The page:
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Not in my backyard


Fri, Feb 9th, 2001
Posted in

Monday, June 26, 2000

In the usually quiet burg of Spring Valley, the hot topic of conversation has switched as of late. While recent flooding has left the community with much to contemplate, another issue is sizzling to the forefront. What’s behind all the ruckus is the proposed route that would connect Spring Valley to the Root River State Trail.

It all really started back in 1993, when Spring Valley signed up, along with Chatfield, Fountain, Wykoff, Preston and Ostrander, to develop a joint agreement for developing trails connecting these cities to the existing Root River State Trail and towns such as Lanesboro, Rushford and Houston. The connection, as outlined in the plans, would also head south to Ostrander and LeRoy, eventually connecting up with Mower County’s trail system. Representatives from each of the communities were selected to represent their interests on a committee, which has become known as the Joint Powers Board.

While the Joint Powers Board has been successful in obtaining options to purchase land from some local landowners, a group of concerned farmers from Spring Valley and Wykoff are digging in their heels and refusing to sell. Their beef is not only with the Joint Powers Board, but with Spring Valley City leaders, who they say refuse to hear their concerns.

At the crux of all the fuss is a portion of land that’s needed to connect Spring Valley’s existing in-town trail to the City Farm, a parcel of land about two miles east of town. The city-owned acreage is slated for a campground and recreational area to accommodate future trail users. That, in itself, is causing neighboring landowners concern, but worse is the threat of condemnation of their land for not agreeing to allow trails on their property. Condemnation is a legal practice that has taken place throughout the county, but to the group of Spring Valley/Wykoff landowners it’s an ugly word that is pitting neighbor against neighbor and town folk against farmer.
One side of the story


"We’ve lived, raised our family and farmed in Spring Valley for 45 years," said Ruth Kaster, who along with husband, Floyd, operates a large family farm, just on the edge of town. The Kasters are one of the two so-called "hold-outs" and have refused to sell a parcel that would provide an essential link to what’s currently planned for Spring Valley’s trail system.

While the Kasters admit that very little of their land would be af .....
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Hoffman Stables

Wykoff, MN

Fri, Feb 9th, 2001
Posted in

When you visit the heart of Bluff Country, take the drive on MN Hwy. 80 and you will find Wykoff, "The Gateway to Forestville."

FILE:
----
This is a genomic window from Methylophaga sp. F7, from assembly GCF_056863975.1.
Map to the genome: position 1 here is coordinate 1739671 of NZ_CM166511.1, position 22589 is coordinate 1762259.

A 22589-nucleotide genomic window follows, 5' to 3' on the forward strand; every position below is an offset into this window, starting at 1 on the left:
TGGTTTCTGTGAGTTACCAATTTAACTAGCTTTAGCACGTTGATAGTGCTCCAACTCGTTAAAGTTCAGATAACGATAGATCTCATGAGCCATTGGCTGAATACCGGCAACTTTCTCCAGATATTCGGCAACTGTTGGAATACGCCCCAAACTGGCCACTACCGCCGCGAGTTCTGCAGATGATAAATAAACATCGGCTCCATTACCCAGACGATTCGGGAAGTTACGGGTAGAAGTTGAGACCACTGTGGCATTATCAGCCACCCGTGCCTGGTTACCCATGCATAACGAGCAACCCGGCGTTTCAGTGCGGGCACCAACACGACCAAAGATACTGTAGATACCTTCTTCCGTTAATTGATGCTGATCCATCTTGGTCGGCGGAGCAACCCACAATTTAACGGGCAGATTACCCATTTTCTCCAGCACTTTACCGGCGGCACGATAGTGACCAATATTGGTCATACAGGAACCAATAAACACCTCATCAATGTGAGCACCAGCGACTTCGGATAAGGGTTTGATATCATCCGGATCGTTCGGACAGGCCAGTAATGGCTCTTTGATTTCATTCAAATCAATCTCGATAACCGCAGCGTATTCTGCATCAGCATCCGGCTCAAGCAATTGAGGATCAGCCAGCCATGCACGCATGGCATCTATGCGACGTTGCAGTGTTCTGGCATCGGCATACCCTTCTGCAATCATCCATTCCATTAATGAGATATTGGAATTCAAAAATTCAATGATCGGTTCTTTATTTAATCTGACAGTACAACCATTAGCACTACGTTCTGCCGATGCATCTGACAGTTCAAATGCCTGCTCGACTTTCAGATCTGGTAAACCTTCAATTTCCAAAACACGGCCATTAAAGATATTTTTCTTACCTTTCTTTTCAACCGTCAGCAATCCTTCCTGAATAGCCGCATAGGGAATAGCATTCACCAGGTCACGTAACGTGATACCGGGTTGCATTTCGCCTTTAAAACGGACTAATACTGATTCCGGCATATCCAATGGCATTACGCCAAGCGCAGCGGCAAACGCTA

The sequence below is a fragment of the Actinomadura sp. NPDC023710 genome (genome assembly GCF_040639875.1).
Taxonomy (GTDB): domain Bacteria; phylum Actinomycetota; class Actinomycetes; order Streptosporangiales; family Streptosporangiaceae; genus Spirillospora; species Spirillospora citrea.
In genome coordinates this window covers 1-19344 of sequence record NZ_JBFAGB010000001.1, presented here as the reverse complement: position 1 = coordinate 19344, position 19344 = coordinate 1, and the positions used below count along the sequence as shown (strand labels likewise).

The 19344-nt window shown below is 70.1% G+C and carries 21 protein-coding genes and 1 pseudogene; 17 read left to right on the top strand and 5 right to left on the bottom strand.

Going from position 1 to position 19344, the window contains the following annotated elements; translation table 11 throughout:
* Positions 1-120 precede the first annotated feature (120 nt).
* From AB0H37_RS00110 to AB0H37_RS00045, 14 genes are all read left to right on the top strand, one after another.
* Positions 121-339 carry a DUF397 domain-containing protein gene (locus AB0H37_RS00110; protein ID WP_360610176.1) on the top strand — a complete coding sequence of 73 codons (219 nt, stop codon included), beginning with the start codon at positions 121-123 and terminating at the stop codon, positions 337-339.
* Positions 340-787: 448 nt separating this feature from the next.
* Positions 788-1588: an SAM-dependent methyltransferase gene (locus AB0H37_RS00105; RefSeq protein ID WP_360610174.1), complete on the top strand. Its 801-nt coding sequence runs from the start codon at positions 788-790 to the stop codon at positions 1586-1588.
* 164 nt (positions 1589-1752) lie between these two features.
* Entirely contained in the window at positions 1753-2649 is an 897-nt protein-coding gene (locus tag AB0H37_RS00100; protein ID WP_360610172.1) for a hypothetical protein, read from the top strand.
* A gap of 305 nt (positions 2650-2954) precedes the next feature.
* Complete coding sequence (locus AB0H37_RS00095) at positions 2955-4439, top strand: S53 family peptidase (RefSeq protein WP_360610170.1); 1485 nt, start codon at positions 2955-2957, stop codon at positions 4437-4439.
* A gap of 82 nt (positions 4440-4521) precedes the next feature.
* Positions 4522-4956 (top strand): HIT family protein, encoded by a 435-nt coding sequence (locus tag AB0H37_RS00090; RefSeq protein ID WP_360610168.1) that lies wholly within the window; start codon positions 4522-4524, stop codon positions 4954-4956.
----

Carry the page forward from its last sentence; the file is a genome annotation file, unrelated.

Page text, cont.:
Our limestone karst region is dotted with "sink holes" which indicate caverns below ground. You can visit one of t ..... 
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Whalan/Highland area

Fri, Feb 9th, 2001
Posted in

Whalan, with a population of about 90, is one of the smaller towns on the trail, though one of the most memorable. The town provides excellent access to the [Read the Rest]

Stewartville, MN

Fri, Feb 9th, 2001
Posted in

Stewartville is a small city with a friendly atmosphere located in the beautiful Root River Valley 10 miles south of Rochester. Known as the Gateway to the Historic Bluff County, Stewartville has much to offer, whether you come for a visit or stay fo ..... 
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St. Charles, MN

Fri, Feb 9th, 2001
Posted in

St. Charles, known as the Gladiola Capitol, and located at the Gateway to Whitewater State Park to the north and I-90 entrance to S.E. MN. Historic Bluff ..... 
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Spring Valley, MN

Fri, Feb 9th, 2001
Posted in

Sample the Seasons in Spring Valley

Sample spring and rediscover the solitude and harmony of nature. Angle for trout, enjoy wild flowers, take up birding, scout for mushrooms -- these and more can be enjoyed in the countryside near S ..... 
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Spring Grove, MN

Fri, Feb 9th, 2001
Posted in

Velkommen til Spring Grove

In a world of mass-produced, carbon copy, electronic images and impersonal life experiences, fine quality service and warm, friendly people are scarce as hen's teeth. But not in Spring Grove.

Spring G ..... 
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Rushford, MN

Fri, Feb 9th, 2001
Posted in

The first pioneers pole-boated up the Root River to the junction of Rush Creek, peered through 10-foot tall grasses, and learned what Indians already knew - this was astonishing beauty. On Christmas Eve 1854, the first four families gathered and name ..... 
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Peterson, MN

Fri, Feb 9th, 2001
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Peterson, nestled in the narrow Root River Valley, was founded in 1867, when the railroad was built on land donated for the use by Peter Peterson Haslerud, who settled here in 1853. He owned and platted the village site and was the major force behind ..... 
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